We’ve had a jam packed week, including art activities with Andrea’s friend Tash from Cape Town as well as visiting the local primary school. The children were so cute and very excited to see us and we had a lovely afternoon playing sport, drawing and playing games. They were particularly interested in touching our hair, especially Monty’s hairy legs.

On Tuesday we visited the Fish River Canyon which is about 4 hours drive away and so set off at 5am with our hot water bottles and sleeping bags in the car. The views of the Canyon were incredible and on the drive there we saw zebra, ostrich and an aardwolf.

"The Leap is doing a great job"

The organisation and the briefing on the entire trip was great by "the leap". I felt very well prepared and ready to start my adventure. The people in the office are very friendly and always ready to answer your questions or problems. They take care all over the trip of you and they make everything to give you the perfect time in a beautiful new world.

- Johann Plato

"A great mixture of community volunteering and adventuring"

I really think the leap provides an amazing unique travel experience. We got to get so involved with the local people and learn about the country in a way I don't think I would have experienced without the leap. I did travel with other companies after in different countries and did not get the same sense of being immersed in the culture.

I travelled to Borneo with the company and the trip had a great mixture of community volunteering and adventuring. I made friends for life as I am still in close contact with the friends I made with the leap and would recommend this company to everyone. All the staff I spoke to on the phone planning it and then who looked after us in the country were so friendly.

- Alice Sharp

"Thank you so much for giving my son life long friends and experiences"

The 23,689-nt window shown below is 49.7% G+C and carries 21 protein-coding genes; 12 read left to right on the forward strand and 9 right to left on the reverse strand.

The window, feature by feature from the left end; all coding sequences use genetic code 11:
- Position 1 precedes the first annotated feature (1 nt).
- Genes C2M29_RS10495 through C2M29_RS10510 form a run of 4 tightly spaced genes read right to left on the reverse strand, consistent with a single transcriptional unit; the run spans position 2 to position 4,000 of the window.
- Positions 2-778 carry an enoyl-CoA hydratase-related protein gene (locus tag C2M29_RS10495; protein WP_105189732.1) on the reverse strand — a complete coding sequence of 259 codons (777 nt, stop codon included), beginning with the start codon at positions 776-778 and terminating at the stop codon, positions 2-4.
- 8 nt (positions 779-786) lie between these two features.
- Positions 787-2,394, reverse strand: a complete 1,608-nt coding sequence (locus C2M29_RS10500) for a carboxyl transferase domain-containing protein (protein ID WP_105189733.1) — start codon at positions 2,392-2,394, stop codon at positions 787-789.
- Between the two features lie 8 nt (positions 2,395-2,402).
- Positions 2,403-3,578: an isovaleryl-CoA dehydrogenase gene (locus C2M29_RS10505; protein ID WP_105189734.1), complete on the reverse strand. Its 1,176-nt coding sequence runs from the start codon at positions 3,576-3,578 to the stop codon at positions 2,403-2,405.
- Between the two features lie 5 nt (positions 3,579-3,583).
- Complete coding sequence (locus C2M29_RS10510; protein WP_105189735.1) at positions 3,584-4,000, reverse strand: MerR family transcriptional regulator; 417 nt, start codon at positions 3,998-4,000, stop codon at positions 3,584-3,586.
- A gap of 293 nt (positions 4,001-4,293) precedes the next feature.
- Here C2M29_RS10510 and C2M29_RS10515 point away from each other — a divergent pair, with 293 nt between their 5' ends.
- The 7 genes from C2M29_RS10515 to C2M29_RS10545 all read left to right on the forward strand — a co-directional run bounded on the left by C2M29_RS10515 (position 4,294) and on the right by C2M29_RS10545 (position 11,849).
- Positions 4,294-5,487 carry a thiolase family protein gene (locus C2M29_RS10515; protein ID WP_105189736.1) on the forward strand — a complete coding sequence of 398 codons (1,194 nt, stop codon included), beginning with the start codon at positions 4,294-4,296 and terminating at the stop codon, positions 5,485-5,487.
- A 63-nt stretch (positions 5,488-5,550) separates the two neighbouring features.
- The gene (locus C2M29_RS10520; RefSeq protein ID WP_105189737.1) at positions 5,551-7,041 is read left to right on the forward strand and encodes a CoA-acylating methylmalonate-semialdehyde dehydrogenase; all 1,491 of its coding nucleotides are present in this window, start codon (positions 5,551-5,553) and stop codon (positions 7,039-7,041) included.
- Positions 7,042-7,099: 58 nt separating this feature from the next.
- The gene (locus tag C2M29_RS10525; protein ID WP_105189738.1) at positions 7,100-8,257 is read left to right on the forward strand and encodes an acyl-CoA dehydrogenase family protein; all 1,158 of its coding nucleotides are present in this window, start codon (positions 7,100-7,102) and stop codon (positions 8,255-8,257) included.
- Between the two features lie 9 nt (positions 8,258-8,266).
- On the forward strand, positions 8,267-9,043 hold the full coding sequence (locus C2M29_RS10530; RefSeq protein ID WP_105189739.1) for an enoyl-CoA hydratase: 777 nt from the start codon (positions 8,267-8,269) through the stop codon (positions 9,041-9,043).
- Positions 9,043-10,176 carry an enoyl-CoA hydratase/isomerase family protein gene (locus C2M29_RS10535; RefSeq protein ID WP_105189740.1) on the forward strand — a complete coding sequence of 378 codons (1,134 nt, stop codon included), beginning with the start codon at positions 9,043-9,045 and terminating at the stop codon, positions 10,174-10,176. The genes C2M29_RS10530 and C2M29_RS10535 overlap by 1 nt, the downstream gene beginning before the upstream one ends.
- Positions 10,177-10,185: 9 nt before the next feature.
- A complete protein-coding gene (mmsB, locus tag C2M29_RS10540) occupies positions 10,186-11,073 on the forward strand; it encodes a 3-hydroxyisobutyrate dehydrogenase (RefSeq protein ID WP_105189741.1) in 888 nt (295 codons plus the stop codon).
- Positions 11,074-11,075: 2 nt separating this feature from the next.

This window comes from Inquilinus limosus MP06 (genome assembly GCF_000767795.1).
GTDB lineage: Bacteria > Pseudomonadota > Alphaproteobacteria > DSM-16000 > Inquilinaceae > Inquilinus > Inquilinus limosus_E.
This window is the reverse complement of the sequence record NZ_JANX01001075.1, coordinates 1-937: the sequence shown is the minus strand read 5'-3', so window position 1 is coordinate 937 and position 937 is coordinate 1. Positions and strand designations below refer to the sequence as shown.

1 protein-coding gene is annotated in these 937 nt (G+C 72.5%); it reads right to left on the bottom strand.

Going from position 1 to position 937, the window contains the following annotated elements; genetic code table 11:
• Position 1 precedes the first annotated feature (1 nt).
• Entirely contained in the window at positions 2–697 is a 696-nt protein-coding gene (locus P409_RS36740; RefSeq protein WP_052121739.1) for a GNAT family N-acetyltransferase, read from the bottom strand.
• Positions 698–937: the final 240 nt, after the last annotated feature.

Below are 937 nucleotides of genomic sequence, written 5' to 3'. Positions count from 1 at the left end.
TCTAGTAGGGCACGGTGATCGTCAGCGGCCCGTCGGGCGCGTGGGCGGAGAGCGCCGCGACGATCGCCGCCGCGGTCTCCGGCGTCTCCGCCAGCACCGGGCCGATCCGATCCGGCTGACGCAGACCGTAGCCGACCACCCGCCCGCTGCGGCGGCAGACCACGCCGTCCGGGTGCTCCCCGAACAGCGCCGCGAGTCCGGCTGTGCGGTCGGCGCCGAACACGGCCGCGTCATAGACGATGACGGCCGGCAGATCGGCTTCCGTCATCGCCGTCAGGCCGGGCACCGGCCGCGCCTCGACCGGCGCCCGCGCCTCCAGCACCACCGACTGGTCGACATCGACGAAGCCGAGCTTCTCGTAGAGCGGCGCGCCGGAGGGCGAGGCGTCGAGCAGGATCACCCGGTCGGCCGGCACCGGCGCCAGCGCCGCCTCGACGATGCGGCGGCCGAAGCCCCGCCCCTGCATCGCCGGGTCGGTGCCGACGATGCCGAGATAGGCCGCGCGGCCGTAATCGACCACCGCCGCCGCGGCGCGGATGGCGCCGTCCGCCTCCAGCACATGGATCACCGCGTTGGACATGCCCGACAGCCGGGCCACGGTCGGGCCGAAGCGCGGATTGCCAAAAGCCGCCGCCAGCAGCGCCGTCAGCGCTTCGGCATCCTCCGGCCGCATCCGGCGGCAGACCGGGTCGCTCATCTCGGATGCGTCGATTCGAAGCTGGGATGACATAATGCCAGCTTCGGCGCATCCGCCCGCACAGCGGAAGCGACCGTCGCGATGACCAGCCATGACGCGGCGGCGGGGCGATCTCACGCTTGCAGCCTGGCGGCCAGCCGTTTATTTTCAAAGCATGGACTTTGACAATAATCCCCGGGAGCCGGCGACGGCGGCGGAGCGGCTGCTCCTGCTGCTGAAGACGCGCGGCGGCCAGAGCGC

My son has just got back from an amazing trip to Madagascar. The Leap were great in keeping in contact with emails, blogs and can call and get a speedy reply if you need to contact them, thank you so much for giving my son life long friends and experiences.
Many thanks to Milly from The Leap who was amazing.

- Nikki Field

"Hand on my heart it's been the experience of a life time"

I've just been having THE best time here! It's gone so quickly, but I feel like I've been here forever at the same time.

We've done a lot of work already, so I feel like we've made a big difference. Through this work we've all learnt a lot, but it's mostly given us a good sense of liberation and generally put a lot of things in perspective. And of course, we now understand how difficult it is for these communities to get just essential amenities!

But the main thing is that I am very happy with the programme, and I can put my hand on my heart when I say it's been the experience of a life time, and I can't wait to continue for the 2nd half of it!

- Peter Blake

"Amazing hospitality and care"

These 4 weeks in the Namibian desert were definitely an unforgettable experience. We all learnt so much about not only wildlife conservation, but also the essential camping skills and how liberating life is without wifi!

The base-camp was very comfortable, clean, and homely with Red and Dre's amazing hospitality and care. I would definitely recommend this trip to anyone of any age. I have no doubt that the landscape and tranquility cannot be found anywhere else.

- Sascha